Then, BWCDO team led by Dr. Hussain, started dialogues with many of these communities about leopard conservation. In Basha Valley, for example, the locals told Dr. Hussain that though the animal poses a threat to their livelihood, the communities are more concerned about the lack of education in the region. BWCDO promised to make efforts to bring education to the valley, in exchange for their promise to help protect snow leopards. Firstly, in order to lessen the damage caused by snow leopards, BWCDO implemented a Livestock Insurance Scheme, which aims to compensate locals for their loss of livestock to snow leopard attacks, and even built several corrals (protected areas for livestock) in the region. Then in 2010 BWCDO, jointly with the Iqra Fund, brought education to Basha Valley. With support from the Snow Leopard Conservancy (SLC), 9 girls and 15 boys began studying in Seisko village, and with the help of friends and volunteers of BWCDO, 64 girls in Sibri village began their educational journey.

In 2009 no girls had access to education in the area, and today over 800 boys and 1300 girls are enrolled in schools across the valley, thanks to the efforts of BWCDO and Iqra Fund. Today, the community understands that it is the presence of snow leopards that has brought education, as opposed to ruin to their community. To strengthen this correlation even further, BWCDO also annually hosts an International Snow Leopard Day at Basha, with the financial support of SLC.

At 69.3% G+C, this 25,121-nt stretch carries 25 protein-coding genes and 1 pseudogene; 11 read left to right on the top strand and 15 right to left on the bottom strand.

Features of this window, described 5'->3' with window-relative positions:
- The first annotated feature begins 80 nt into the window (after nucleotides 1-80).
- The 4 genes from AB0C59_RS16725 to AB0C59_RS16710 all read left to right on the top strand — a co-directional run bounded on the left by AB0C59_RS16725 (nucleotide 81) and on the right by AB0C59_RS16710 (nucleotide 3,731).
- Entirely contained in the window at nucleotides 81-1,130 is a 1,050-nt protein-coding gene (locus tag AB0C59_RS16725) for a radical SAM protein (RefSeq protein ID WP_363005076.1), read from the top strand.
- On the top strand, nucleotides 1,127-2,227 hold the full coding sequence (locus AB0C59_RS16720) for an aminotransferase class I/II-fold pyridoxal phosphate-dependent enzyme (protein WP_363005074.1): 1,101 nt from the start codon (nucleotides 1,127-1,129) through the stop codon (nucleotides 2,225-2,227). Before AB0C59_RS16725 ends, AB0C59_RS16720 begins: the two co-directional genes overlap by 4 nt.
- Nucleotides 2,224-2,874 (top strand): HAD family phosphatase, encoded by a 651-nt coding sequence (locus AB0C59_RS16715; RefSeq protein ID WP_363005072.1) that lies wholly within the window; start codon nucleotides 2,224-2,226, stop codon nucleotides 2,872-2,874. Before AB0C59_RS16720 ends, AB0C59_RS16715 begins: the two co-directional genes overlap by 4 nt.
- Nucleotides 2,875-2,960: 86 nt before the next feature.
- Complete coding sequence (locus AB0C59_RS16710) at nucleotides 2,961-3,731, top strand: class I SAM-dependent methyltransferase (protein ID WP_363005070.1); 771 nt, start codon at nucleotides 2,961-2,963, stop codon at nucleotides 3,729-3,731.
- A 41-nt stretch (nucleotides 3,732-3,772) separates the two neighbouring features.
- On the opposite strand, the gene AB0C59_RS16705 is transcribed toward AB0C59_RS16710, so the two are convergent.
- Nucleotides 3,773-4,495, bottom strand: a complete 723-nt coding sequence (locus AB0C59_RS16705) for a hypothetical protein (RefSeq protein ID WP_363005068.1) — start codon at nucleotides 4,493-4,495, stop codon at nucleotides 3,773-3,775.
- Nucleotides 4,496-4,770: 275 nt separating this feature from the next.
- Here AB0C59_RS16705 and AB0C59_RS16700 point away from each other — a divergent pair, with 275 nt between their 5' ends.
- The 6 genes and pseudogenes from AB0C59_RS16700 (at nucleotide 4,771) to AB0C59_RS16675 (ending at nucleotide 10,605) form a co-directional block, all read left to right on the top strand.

On International Snow Leopard Day, around 1000 students from across Basha gather in DokoSibri village to give enthusiastic speeches, recite original (and very witty) poetry, draw pictures, take part in quizzes and listen to speeches by relevant educational and environmental authorities. The focus of all this creative expression is the importance of conservation, and the role of individuals in protecting nature and wildlife (in particular, snow leopards). At the end of the day, prizes are handed out and several of the winners are even mentioned in local publications.

This is the only forum these students have for this sort of creative expression, and they do not take it lightly. Having witnessed the last International Snow Leopard Day event, I can testify that these children possess a passionate intensity for conservation and the environment. As a result of all this, the people of Basha Valley now see great opportunity for the development of their region through the conservation of nature. It is wonderful that BWCDO has found a way to protect a species, and benefit communities at the same time.

However, the work of NGOs, such as BWCDO, is dependent on international funding, which is often difficult to acquire. Funding comes with tight deadlines and schedules, which leave little room for long term planning. Creating lasting and sustainable positive change for communities is very challenging, in some cases impossible, without continuous and reliable outside support. Unfortunately, sometimes government intervention seems to be the only reliable solution in the long run.

The government’s attention, however, goes where the most amount of noise is being made and, sadly, these communities are scarcely heard. Perhaps, if we occasionally express outrage over the suffering of people and the loss of nature within our own borders, we could bring some attention to where it is really needed, and create a meaningful change. There are many more communities in other villages and valleys that need help, and who live amongst nature that is under threat. We must pay attention to them because they determine the future of our natural world.